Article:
Léna Kervran is studying MSc Language Sciences (with specialisation in Linguistics with Neuroscience) at University College London (UCL)
Why did you choose this institution and course?
After graduating from the University of Oxford with a BA in Modern Languages and Linguistics, the chance to study neurolinguistics at an institution renowned for its expertise in brain sciences seemed like a life- and career-changing opportunity.
What does the programme involve?
It offers a very diverse and interesting range of optional modules. Students can tailor the course according to their personality and interests. This is important, as a clever choice can help you to develop research project ideas and find a supervisor for the topic that you’re most interested in.
From the outset, I wanted to study teaching methods and concept acquisition, which involves working in cognition, linguistic concepts and education. I received great support from very committed professors who always encouraged my ideas. They helped me to develop a feasible research project that I find very enjoyable.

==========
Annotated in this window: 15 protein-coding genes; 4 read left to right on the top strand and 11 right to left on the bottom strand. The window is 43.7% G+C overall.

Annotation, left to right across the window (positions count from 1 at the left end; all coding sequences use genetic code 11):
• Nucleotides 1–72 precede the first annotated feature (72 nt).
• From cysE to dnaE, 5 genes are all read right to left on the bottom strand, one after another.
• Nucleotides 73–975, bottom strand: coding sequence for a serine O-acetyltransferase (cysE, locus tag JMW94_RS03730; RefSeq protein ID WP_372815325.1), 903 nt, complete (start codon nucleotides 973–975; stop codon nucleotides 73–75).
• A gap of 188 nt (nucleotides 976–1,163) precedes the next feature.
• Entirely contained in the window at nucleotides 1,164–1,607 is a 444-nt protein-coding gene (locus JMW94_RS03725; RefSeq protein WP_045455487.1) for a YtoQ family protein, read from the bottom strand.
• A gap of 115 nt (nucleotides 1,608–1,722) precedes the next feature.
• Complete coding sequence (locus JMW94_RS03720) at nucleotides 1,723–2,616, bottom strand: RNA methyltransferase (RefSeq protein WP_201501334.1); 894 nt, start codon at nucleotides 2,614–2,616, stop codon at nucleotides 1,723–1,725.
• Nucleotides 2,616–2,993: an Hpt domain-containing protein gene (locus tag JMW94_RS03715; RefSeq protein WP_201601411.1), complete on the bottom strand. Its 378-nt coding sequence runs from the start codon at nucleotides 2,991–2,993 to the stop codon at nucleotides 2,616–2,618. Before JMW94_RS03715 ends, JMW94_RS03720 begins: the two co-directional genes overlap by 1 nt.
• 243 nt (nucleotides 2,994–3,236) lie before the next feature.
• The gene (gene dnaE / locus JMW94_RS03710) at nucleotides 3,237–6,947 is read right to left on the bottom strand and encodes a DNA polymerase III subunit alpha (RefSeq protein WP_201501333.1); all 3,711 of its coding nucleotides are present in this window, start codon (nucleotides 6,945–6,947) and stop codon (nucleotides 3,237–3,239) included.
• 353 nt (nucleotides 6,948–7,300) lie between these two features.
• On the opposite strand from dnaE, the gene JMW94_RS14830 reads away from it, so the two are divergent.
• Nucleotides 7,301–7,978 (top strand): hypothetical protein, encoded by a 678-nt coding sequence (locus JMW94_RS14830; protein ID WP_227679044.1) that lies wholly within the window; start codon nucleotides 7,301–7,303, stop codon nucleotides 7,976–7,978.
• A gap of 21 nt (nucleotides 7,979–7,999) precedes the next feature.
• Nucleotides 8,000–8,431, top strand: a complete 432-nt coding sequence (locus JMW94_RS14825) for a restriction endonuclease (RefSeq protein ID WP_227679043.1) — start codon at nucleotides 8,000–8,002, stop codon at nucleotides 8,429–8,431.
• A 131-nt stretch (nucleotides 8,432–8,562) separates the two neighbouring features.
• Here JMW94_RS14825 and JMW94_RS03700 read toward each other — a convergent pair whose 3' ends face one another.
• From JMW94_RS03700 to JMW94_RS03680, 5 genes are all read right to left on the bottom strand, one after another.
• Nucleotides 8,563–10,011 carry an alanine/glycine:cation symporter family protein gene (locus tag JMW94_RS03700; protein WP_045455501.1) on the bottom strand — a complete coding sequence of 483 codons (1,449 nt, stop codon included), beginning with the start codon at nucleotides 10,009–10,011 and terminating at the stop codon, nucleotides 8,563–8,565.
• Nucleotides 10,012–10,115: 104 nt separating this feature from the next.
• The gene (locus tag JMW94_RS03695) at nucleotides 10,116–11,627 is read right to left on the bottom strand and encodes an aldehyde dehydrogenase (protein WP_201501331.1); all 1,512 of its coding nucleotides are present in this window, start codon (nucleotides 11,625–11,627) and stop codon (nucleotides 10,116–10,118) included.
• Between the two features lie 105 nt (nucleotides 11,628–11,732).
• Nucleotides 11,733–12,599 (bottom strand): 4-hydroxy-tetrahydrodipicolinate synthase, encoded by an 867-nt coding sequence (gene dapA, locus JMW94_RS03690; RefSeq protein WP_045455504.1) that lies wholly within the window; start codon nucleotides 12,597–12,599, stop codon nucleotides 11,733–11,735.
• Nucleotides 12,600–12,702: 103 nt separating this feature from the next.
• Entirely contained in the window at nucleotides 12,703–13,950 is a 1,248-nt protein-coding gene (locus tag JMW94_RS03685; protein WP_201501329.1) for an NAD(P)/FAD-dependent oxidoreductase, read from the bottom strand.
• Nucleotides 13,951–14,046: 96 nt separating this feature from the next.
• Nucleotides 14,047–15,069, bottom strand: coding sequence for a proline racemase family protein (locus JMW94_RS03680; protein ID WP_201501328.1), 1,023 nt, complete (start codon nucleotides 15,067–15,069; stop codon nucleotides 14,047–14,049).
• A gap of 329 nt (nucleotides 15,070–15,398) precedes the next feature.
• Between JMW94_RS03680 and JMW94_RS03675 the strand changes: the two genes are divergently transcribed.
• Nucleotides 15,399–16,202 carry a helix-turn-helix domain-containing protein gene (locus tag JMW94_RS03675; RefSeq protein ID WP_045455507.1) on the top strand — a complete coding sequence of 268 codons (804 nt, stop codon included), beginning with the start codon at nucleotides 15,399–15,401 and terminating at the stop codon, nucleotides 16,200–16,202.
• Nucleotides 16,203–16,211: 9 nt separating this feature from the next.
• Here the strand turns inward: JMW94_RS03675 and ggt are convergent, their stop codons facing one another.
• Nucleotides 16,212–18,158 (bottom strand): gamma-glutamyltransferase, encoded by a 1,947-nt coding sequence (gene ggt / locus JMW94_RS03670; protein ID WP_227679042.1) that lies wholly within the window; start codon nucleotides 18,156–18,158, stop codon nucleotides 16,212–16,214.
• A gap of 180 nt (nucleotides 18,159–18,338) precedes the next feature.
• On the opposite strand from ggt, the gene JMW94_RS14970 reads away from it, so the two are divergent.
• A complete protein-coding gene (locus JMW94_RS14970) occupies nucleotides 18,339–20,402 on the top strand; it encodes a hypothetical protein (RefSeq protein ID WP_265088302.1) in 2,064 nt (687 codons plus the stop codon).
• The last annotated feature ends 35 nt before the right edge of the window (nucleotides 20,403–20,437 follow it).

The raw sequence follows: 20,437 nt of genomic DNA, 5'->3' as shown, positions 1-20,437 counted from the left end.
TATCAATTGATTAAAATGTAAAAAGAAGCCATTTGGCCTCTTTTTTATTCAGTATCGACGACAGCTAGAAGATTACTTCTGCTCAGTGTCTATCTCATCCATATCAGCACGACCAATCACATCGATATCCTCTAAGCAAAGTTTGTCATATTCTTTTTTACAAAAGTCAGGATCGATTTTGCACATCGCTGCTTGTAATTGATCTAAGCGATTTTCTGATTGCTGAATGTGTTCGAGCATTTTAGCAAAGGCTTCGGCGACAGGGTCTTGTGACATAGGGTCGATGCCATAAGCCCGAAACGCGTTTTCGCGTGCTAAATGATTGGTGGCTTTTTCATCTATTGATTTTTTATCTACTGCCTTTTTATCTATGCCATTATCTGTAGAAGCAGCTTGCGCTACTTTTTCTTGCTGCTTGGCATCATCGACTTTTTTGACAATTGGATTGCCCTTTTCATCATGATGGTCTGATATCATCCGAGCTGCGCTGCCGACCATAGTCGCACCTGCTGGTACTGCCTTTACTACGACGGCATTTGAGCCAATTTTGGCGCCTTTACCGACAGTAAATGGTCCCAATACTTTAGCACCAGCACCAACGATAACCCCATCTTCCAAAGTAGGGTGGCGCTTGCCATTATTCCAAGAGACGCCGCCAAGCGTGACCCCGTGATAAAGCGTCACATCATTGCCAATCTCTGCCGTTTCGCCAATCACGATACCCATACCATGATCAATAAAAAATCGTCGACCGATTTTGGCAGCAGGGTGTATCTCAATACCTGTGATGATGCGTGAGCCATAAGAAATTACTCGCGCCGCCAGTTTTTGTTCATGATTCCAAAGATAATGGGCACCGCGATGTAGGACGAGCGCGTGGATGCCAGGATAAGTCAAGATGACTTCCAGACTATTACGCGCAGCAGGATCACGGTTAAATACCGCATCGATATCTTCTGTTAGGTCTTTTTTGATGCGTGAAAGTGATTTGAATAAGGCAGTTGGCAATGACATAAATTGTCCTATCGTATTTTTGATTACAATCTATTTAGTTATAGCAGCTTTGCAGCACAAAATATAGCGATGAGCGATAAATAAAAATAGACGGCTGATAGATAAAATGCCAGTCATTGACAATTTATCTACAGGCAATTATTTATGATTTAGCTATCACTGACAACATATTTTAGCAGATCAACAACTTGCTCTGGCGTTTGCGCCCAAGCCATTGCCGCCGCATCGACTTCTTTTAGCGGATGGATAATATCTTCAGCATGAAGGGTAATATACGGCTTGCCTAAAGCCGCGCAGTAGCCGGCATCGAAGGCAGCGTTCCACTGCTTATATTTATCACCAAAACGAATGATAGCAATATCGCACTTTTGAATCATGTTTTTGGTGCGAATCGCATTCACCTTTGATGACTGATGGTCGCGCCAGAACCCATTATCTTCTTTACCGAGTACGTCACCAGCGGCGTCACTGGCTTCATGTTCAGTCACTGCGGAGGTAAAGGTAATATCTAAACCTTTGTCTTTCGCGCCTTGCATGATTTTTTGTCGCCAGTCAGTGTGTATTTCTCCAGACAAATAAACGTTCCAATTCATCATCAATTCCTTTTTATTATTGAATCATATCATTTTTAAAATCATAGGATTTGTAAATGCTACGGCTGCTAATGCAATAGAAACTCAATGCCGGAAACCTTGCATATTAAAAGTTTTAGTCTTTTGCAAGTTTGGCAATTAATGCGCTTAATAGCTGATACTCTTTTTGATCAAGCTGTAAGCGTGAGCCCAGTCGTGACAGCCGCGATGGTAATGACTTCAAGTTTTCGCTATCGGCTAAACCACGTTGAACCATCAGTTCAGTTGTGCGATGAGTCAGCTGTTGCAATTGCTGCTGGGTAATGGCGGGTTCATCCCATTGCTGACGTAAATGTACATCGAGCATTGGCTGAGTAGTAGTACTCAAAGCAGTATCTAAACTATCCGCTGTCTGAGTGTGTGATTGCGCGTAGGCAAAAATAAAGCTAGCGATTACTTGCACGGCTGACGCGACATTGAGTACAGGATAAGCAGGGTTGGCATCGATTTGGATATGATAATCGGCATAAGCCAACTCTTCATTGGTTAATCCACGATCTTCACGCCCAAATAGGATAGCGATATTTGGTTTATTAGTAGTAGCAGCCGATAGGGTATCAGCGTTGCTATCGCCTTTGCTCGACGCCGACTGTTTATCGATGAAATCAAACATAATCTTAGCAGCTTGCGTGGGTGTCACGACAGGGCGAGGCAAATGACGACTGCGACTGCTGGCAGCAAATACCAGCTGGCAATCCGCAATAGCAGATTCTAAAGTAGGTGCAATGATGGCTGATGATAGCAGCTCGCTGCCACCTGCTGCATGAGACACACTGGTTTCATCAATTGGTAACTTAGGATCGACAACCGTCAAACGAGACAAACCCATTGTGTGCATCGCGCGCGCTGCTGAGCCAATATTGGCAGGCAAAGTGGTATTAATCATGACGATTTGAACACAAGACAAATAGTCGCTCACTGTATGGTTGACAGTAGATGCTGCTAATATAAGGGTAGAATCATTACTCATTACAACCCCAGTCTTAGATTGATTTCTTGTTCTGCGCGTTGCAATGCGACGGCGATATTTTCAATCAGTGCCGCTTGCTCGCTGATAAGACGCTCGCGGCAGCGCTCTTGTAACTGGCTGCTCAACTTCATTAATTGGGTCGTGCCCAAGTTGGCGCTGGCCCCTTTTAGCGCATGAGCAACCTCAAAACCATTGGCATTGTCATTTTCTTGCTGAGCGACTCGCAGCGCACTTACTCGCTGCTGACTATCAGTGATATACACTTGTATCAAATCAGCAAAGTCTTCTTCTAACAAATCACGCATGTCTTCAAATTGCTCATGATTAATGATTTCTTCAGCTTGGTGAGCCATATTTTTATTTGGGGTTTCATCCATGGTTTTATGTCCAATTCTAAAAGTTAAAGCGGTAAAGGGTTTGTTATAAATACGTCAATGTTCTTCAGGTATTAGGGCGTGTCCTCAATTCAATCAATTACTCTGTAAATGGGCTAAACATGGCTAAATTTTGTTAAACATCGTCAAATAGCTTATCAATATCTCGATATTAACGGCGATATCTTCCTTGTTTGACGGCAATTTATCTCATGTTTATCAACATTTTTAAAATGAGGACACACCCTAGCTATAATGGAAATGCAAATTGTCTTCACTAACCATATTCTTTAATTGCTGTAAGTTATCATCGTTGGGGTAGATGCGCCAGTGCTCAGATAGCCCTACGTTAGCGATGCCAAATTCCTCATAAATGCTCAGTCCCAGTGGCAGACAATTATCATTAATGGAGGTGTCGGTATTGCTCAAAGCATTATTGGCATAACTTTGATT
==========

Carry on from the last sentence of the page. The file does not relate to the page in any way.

How are you funding postgraduate study?
I’m funding my studies with a bank loan. I cannot receive French funding, and I couldn’t find any UK or European Union (EU) postgraduate funding that I was eligible for.
What are your plans for after graduation?
In the short-term, I’d like to explore the link between neuroscience and education by undertaking work experience. In the long-term, I’d like to do a PhD.
UCL and the Faculty of Brain Sciences have helped me to identify what I’d like to do after I graduate. They both host great talks on finding a job and PhDs, while my department also runs events throughout the year, advising on topics such as PhD applications, and CVs and cover letters.
Another considerable help is the Careers Service. It can arrange mock interviews, and email you job opportunities that match your profile and interests.
What advice would you give to those considering the programme?
Studying this programme has been a hugely positive experience, and I would definitely recommend applying. The great range of modules to choose from can be intimidating, but allowing enough time to consider them in detail will help you to make an informed decision.